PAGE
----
The company I work for has 140 employees. By this time in 2010 I expect we’ll have 200. No recession here!
I’m the Human Resources Manager. That means that I’m responsible for all the recruiting, screening, selection, hiring, orientation and initial training for those new folks.
And, oh by the way, my little department also handles all the plant health and safety, security, benefits administration, payroll, training and recordkeeping, and general employee relations activities.
Not to mention the ISO 9001 quality program, and our participation in the OSHA VPP program as a STAR site. It seems I’m leaving something else out . . . Oh, yeah, I also sign all the payables checks, approve wire transfers, handle the uniform leasing and laundry service, and . . . I’m pretty sure there’s more.
Now don’t get me wrong: I’d rather be recruiting and hiring than laying people off! But many larger firms have a full-time recruiting group; that’s all they do. And there’s a reason for that. Recruiting—done properly—takes a lot of time, effort, and not a little skill.
You see, there are a whole lot of frogs that need to be kissed before a prince shows up. And every one of those frogs has to be treated like a potential prince until proven otherwise. Sometimes the frog/prince is only revealed in royal form after a certain style kiss. They don’t always respond immediately to a quick peck on the lips; some need a more probing, deeper kiss (in-depth interview) to reveal their hidden qualities.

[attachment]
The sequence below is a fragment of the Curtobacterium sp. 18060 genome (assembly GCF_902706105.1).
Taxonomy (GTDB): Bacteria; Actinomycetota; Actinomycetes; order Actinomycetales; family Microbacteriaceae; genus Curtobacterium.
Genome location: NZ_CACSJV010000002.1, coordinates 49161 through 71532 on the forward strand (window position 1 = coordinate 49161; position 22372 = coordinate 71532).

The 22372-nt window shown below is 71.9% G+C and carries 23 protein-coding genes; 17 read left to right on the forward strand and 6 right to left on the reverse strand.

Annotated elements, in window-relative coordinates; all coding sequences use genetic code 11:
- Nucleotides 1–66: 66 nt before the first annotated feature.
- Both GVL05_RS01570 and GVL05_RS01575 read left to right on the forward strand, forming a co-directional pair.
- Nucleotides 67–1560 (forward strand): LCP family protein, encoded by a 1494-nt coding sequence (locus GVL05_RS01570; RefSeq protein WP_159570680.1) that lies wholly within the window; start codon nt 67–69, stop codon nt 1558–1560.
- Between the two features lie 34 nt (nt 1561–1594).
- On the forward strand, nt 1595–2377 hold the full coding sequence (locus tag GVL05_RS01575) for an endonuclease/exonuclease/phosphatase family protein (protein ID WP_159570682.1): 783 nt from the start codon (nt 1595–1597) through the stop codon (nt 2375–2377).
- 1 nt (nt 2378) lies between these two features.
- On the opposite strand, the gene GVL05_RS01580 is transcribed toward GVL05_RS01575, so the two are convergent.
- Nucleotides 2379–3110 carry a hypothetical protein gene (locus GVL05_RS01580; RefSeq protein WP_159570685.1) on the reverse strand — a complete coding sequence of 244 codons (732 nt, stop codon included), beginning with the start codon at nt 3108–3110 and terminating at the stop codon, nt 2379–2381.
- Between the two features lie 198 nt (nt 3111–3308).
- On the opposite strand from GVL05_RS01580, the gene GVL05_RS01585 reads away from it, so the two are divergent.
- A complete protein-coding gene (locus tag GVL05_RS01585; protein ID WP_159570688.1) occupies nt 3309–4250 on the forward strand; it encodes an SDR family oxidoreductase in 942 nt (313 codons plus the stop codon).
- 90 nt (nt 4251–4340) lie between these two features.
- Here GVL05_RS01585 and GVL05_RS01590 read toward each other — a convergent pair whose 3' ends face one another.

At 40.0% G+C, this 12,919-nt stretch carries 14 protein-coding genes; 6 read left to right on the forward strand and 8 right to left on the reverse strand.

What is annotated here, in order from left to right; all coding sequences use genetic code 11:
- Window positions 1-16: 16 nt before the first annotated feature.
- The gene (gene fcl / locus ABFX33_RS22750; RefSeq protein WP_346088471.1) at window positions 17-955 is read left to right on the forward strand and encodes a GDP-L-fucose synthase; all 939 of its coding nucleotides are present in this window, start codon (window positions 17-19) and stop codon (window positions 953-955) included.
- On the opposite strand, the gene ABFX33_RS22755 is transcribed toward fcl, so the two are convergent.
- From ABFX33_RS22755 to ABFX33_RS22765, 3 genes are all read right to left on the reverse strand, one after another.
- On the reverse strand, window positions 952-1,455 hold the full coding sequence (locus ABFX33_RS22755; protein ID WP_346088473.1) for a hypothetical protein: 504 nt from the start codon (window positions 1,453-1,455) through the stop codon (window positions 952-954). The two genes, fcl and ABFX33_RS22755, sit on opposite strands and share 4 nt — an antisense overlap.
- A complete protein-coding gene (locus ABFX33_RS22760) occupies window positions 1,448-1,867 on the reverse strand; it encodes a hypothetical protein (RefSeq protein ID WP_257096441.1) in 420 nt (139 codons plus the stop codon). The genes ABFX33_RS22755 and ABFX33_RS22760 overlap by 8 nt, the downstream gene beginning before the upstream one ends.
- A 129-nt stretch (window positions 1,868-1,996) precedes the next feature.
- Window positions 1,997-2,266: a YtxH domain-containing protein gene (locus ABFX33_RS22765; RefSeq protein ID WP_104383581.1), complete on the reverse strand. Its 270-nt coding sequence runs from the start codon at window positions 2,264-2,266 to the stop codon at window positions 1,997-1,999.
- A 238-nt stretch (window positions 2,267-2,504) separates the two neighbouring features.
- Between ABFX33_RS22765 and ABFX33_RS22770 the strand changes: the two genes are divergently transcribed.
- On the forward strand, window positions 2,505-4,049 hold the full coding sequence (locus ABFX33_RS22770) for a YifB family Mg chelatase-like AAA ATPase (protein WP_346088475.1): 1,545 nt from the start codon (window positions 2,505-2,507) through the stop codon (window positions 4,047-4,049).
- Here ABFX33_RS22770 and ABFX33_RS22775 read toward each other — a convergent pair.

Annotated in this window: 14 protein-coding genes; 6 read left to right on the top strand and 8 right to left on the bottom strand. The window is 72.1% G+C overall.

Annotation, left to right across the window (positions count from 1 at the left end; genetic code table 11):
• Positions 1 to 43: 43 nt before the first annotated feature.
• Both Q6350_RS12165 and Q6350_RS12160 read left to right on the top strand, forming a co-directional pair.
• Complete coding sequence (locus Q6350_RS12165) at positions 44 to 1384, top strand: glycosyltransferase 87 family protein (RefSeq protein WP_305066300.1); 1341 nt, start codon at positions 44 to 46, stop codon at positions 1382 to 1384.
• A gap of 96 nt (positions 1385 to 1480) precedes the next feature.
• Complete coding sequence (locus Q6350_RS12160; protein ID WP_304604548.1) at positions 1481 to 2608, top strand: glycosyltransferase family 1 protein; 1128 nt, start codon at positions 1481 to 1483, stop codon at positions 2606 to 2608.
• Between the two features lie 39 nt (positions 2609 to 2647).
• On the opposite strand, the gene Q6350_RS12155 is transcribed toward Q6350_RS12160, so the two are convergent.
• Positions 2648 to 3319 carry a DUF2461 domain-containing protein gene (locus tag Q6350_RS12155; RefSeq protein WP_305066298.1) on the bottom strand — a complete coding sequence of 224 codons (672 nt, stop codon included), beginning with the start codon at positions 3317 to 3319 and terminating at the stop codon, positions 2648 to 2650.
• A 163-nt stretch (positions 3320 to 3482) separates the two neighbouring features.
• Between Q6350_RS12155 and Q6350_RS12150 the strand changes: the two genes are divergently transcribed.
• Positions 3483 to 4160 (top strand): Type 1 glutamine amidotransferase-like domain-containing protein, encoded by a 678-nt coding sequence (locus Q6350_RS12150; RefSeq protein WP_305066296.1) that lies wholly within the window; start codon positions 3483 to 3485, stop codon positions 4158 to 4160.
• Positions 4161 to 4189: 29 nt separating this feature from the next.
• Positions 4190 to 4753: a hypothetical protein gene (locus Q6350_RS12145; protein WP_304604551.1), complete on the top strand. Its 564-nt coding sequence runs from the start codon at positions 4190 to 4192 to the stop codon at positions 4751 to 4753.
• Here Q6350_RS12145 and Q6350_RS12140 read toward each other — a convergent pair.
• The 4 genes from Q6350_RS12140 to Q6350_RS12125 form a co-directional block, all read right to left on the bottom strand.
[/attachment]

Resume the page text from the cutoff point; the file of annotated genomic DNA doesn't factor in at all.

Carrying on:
On the flip side, some appear to be taking on a prince-like appearance only to have their true webbed feet and amphibian nature revealed later.
Even after an ineffective, unsuccessful buss many of those now-proven frogs keep coming back asking for another chance, another interview, etc. (Another kiss?!? BLEAH! I don’t THINK so!)
Part of the HR manager's job is to keep those frogs just happy enough that they don't claim they were somehow discriminated against or otherwise treated unfairly. (By definition, if they don't get a job offer something MUST have been unfair, right? “Hey, I’m not really an amphibian! Kiss me again and I’ll show you! It’s YOUR fault—you didn’t give me the right kind of kiss!”)
The trap I NEVER want to fall into is to answer honestly the inevitable question, “What did I do wrong? Why didn’t you choose me?”
Why not be honest? Why not just say, “Well, you’re a FROG, fly-breath, and being a prince is a BFOQ.” (In case you didn’t know, that’s short for a Bona-Fide Occupational Qualification. It’s defined as a quality which on the surface might appear to be discriminatory but can be a legal requirement in certain circumstances.) The reason is: there is just no way that a focus on the negative (“Why NOT me?”) won’t possibly come back later to haunt you as an illegal act of discrimination. (“Well, you hired three other candidates who were just as green as me!”)
So what do I do? I tell the truth! I always stick with, “Gee, I only had two (or three or four) jobs to fill, and a whole bunch of well-qualified applicants. I couldn’t hire all the ones I wanted to”(well, that might be a slight stretch). “But I’ll certainly consider you for the next opening I have if it’s something you might be qualified for!” (And THAT might be a HUGE stretch! I rationalize it by the fact that although my “consideration” might be about 0.5 seconds long, I’ll consider them!)
All that puckering up, and gathering of paperwork (applications and resumes), and setting up interviews, and following up afterwards, and answering the same questions a bunch of times takes time. A LOT of time!
But when the real, true prince appears (the well-qualified applicant with the perfect personality), it makes all that kissing (and gargling with Scope) seem worthwhile.
Till the next amphibian hops up off the lilly pad with its tongue out!